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South African men are much more likely to die from TB than women—here's why

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Around the world, men are more likely to get TB and to die from it than women.

We recently conducted research to establish the various factors that explain higher rates of TB among men in South Africa. South Africa is ranked among the top six countries contributing to 60% of the global burden of TB.

Our main finding was that men are 70% more likely to develop TB and die from the disease, compared to . We estimated that in 2019, 801 per 100,000 adult men developed TB while among women the rate was 478 per 100,000.

Current TB interventions focus on biomedical approaches emphasizing preventive TB medication, diagnosing TB patients and treating them with anti-TB drugs.

Our research demonstrates, however, that dealing with socioeconomic conditions and other determinants of TB is also important.

Men's access to needs to be improved and there needs to be more effort to encourage men to seek medical care.

Our math model

We used our Thembisa TB model, recently developed at the Center for Infectious Disease Epidemiology and Research at the University of Cape Town.

This simulates the South African adult TB epidemic over time.

Because HIV is the most significant risk factor for TB and the primary driver of the epidemic, the TB model is combined with an existing Thembisa HIV model.

Approximately 60% of individuals with active TB are also living with HIV.

The model showed that between 1990 and 2019, South African men developed TB and died at consistently higher rates than women.

We estimated that in 2019 there were 1.6 times more new TB cases and 1.7 times more TB deaths in men than in women.

Our results are all the more startling because HIV is more prevalent in women than men. The expectation would then be that women should have a higher TB incidence.

Some of the risks

Other factors contributing to the high TB epidemic among men included , smoking, diabetes and undernutrition.

We estimated that of the 801 per 100,000 who developed TB in 2019, 51% were attributable to heavy alcohol use, 30% to smoking, and 16% to undernutrition.

The numbers for women were much lower. Of the 478 per 100,000 adult women who developed TB in 2019, 30% were attributable to heavy alcohol use, 15% to smoking, and 11% to undernutrition.

Low testing rates

We showed that lower testing rates and delays in starting TB treatment among men contributed to 7% higher mortality.

  • Previous research has found that men are more likely to have jobs and it was more difficult to take time off to go to the clinic or secure treatments as it would affect their earnings.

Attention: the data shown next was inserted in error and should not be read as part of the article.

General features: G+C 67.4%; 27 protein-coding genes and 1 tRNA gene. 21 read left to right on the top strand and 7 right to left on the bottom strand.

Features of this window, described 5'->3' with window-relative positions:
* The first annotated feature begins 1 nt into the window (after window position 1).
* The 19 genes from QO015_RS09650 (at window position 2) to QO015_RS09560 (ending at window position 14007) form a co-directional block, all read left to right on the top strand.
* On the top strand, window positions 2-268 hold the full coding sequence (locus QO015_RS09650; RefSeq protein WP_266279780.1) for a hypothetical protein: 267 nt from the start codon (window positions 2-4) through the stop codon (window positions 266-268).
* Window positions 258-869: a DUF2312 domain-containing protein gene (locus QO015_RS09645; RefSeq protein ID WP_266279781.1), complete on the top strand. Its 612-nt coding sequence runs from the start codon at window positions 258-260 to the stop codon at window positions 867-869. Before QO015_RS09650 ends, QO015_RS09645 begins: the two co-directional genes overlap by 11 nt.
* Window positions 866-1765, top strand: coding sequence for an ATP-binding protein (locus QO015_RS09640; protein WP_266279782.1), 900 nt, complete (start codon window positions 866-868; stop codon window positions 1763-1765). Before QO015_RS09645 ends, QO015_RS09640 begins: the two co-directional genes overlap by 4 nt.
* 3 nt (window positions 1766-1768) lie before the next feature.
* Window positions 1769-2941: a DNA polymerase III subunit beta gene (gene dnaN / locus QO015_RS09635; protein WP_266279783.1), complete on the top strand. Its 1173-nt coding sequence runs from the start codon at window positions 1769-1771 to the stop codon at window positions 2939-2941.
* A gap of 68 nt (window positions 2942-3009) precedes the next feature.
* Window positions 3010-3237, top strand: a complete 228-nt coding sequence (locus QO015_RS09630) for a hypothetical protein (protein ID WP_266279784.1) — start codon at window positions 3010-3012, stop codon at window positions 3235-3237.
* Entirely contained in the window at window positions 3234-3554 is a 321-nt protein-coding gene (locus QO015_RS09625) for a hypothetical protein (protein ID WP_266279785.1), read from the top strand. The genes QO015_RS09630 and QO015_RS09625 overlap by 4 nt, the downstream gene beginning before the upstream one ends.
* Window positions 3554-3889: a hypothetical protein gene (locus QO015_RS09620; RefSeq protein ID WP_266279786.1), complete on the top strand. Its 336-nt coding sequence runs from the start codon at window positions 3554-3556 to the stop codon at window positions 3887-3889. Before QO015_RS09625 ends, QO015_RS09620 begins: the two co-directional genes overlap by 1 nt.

• Men were also often older and sicker when they sought and were more likely to stop treatment.

Our analysis showed that women benefited more from accessing HIV health care services, including HIV testing and antiretroviral therapy initiation. This significantly reduced TB incidence and mortality.

  • We estimated that in 2019, mainly due to treatment for HIV, TB cases dropped by 38% in women. There was also a 52% reduction in deaths.
  • In contrast, TB cases among men dropped by 18% and there was a 29% reduction in deaths.

Next steps

The higher tuberculosis incidence and mortality in men highlights the need to make more accessible to men and address the structural barriers to their retention in tuberculosis and HIV care. Mobile clinics could be circulated at places of work to provide testing for TB, HIV and other potential co-morbidities.

Additionally, there is a need for effective socioeconomic interventions.

Although biomedical approaches have led to declines in the TB epidemic, South Africa still remains classified as a high TB burden country.

Medical treatment needs to be complemented with measures to tackle socioeconomic conditions. Only then will we make real progress in reducing the TB epidemic in South Africa.

Provided by The Conversation

This article is republished from The Conversation under a Creative Commons license. Read the original article.The Conversation

Citation: South African men are much more likely to die from TB than women—here's why (2023, September 29) retrieved 17 June 2024 from
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